Rosen Reaches Out
Music Industry News - as it happens
Source: MusicDish - July 8, 2002
Choice quotes from Hilary 'Reach Out' Rosen, "chairman" of the Recording
Industry Association of America (RIAA), in a speech to a New York City
'Plug-In' trade show on July 8 ...
How I, the RIAA and the Fulsome Five totally blew it, by Reach Out Rosen ...
... let's face it folks, the news has been pretty grim lately. The music
industry is hurting and the technology business isn't looking so bright
... over the last few years too many of us have gone into our respective
corners and not wanted to understand the view of the other side.
Even when we understand the other view, we have often ignored it, hoping
that our own view would ultimately prevail.
We can no longer afford that kind of thinking. [Literally ; ]
There we were rockin' along ...
Yes the recording industry has made mistakes along the way. But most often
this has been because of trial and error.
Record companies are unlike most other businesses. The business model of
record companies has been to remain invisible.
On-line companies in the middle of the dot-com boom thought that they would
be rich if only they could get those "dinosaur record companies" to give
them their entire catalog to resell.
It is not as easy to create consumer demand as they thought. And now they
are competing against KaZaa and urging the RIAA to increase enforcement so
that they can survive.
Computer hardware companies benefit from the sale of products that are used
by consumers for the unauthorized downloading and burning of music.
I don't begrudge you your products. But don't pretend that you are not
making new sales largely because of consumers' interest in free music.
Every time an artist attacks a record company, it gives a music fan a
rationale for stealing their music.
As a prominent artist lawyer friend of mine has said, if an artist client of
his ever gets a royalty check, then he hasn't done his job. That would mean
that the advance wasn't large enough to take all of the risk away.
So are successful artists focused enough about piracy to allow record
companies to experiment with their catalog on-line? Too many are not - they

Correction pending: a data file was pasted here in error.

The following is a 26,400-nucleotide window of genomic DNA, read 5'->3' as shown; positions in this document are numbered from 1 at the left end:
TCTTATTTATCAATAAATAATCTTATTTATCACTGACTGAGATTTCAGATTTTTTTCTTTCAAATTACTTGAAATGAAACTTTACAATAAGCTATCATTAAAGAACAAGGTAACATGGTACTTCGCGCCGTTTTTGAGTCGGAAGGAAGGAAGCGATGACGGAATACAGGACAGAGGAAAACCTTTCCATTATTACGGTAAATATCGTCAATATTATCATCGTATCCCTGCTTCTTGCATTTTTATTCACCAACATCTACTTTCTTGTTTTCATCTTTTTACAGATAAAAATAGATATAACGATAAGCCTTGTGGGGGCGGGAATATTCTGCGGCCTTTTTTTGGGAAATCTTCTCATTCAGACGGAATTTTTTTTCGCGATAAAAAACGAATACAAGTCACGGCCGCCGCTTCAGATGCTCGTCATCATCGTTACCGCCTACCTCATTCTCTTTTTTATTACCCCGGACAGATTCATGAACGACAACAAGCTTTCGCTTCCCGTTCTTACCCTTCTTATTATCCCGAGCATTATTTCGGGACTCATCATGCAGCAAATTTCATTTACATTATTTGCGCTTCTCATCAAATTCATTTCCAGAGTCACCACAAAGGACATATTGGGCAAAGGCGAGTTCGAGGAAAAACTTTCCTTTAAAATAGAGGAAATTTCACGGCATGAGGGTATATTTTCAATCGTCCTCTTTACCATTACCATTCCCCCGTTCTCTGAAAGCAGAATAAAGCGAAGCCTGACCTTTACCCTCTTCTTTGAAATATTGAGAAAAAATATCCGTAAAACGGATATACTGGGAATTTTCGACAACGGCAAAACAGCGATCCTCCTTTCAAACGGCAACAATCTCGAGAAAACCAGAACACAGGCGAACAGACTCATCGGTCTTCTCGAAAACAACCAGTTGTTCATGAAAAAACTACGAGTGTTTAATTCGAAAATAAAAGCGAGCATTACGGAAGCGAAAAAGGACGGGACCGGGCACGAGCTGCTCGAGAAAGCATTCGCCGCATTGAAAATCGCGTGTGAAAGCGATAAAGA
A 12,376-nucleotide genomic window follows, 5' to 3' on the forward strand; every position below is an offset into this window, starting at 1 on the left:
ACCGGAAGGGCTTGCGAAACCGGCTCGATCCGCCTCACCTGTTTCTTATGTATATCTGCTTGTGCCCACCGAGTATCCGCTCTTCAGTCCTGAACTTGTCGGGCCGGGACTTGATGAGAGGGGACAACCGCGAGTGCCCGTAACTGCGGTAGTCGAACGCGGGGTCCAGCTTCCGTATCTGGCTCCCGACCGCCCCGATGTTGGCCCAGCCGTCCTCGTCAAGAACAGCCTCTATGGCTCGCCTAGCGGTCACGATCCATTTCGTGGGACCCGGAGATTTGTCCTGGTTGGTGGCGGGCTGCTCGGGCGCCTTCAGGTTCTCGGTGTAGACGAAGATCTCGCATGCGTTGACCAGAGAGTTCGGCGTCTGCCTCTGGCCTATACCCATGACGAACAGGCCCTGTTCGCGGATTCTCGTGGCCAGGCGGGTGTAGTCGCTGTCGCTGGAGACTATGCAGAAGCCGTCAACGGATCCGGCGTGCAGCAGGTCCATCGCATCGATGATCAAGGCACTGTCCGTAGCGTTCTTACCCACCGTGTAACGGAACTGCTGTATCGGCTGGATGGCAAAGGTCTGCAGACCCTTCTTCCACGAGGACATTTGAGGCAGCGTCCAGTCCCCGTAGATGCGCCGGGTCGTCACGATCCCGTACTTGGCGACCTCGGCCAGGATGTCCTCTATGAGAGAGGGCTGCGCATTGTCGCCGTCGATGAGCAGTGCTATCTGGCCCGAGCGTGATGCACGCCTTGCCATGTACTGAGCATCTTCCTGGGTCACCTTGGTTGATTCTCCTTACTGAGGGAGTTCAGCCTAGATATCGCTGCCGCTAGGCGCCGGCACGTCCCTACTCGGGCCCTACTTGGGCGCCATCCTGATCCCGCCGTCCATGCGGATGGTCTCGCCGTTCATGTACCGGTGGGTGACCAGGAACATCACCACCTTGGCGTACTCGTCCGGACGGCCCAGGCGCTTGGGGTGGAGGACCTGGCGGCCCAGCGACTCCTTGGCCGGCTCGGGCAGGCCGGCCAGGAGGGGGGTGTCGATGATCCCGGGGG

don't want their songs on subscriptions services, they don't want to allow
people to be able to download or burn them and they don't want their music
on a compilation with other artists. In other words, all the things music
fans want to do, record companies have had an extremely difficult time
persuading their major artists to allow.
[See? It's all the artists' fault.]
Burning is increasingly a feature on all of the on-line services and the
creativity of the offerings is really exciting.
I hear of companies looking to offer cheaper albums with fewer tracks and to
find ways to get effectively back into the singles market.
If the government wants to subsidize webcasting, let it. We [the Fulsome
Five] can't afford to.
Certainly more needs to be done by the record companies and I think everyone
Cross licensing among the multiple subscription services must move more
quickly. Indeed all licensing must now move more quickly. Business models
are being bet on. Now let's give them every chance to succeed - with all the
content and with promotion and marketing worthy of this creative industry.
Current contractual relationships feel antiquated. Trust has to be nurtured
and in some cases built anew.
Much dialog [with artists] has gone on behind the scenes that give me
comfort that the relationships are much better than they are made out to be
in the press by a disgruntled few.
I am excited by the determination that exists within the record companies
today to make sure that their transition into new markets is successful.
Yes, the industry may contract some, but it will be stronger and more
diverse when it emerges from the current downturn.
["Contract" some. heh. Who'll be the first to 'contract'?]
We tried to develop a voluntary industry standard for digital music with our
SDMI initiative several years ago. Perhaps it was before its time, but now
it seems unfair for the tech companies to complain about things like
protected CD's - a unilateral protection system - when bi-lateral
discussions keep failing.
We will not allow protection to come at the expense of our customers'
enjoyment of their music.
I am optimistic that if handled right and explained fully, consumers will
support formats that give them flexibility and also help to stop piracy.
[SUE THEM !!!]
No one likes to be the cop, but the role must be fulfilled. Let's be real.
[SUE THEM !!!]
We must continue to enforce against those who are or service the most
egregious infringers. And we must have your support in doing so. Everyone in
this room should have an incentive to help. It serves no one to suggest that
new highways of opportunity and offerings can be created without the traffic
laws being enforced.
[SUE THEM ALL !!!]
The recording industry's enforcement activities actually support all of your
growing business interests.
[SUE THEM ALL !!!]
Our chances of success are so much greater if we work together. Together we
[SUE THEM ALL !!!]